Symptoms of Heart Attack
Common heart attack symptoms include pressure, tightness, pain, or a squeezing or aching sensation in your chest or arms that may spread to your neck, jaw or back. As well as nausea, indigestion, heartburn or abdominal pain, shortness of breath, cold sweat, fatigue, lightheadedness or sudden dizziness. Call 911 if you or someone else experience these symptoms.
Symptoms of a Stroke
Common signs of a stroke include sudden numbness or weakness in the face, arm, or leg, especially on one side of the body. Sudden confusion, trouble speaking, or difficulty understanding speech. As well as sudden trouble seeing in one or both eyes, sudden server headache with no known cause, and sudden trouble walking, dizziness, loss of balance, or lack of coordination. Call 911 right away if you or someone else has any of these signs or symptoms.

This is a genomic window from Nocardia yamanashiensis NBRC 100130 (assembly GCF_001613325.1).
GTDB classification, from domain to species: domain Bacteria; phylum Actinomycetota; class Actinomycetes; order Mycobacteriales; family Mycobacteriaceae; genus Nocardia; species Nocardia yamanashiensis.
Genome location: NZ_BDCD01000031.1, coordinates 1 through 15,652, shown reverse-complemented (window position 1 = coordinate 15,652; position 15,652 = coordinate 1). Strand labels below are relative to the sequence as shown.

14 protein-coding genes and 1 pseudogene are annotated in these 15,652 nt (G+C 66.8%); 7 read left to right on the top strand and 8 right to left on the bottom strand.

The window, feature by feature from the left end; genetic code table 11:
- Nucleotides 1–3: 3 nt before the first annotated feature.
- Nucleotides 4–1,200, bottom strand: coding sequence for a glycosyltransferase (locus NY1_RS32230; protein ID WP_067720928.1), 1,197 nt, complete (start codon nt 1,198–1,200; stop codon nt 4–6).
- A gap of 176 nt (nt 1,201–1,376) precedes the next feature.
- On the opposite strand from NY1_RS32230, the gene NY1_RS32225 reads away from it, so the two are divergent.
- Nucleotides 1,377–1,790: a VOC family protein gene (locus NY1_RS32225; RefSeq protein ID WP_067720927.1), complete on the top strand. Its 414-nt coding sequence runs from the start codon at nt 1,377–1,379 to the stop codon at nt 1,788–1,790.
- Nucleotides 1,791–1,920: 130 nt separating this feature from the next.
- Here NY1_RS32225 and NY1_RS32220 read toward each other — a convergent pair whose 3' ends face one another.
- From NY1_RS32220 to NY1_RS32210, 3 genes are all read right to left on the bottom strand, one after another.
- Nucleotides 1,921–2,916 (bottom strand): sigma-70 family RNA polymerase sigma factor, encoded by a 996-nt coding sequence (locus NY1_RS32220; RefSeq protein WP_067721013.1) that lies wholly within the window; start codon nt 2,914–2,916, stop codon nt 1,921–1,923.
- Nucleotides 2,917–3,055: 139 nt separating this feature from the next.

Coronavirus Update on How Long the Virus Lives on Surfaces
According to a recent study published in the New England Journal of Medicine, SARS-CoV-2, the virus that causes COVID-19, can live in the air and on surfaces between several hours and several days. The study found that the virus is viable for up to 72 hours on plastics, 48 hours on stainless steel, 24 hours on cardboard, and 4 hours on copper. It is also detectable in the air for three hours. However, you are more likely to catch the infection if you are next to someone infected. Rather than touching a surface.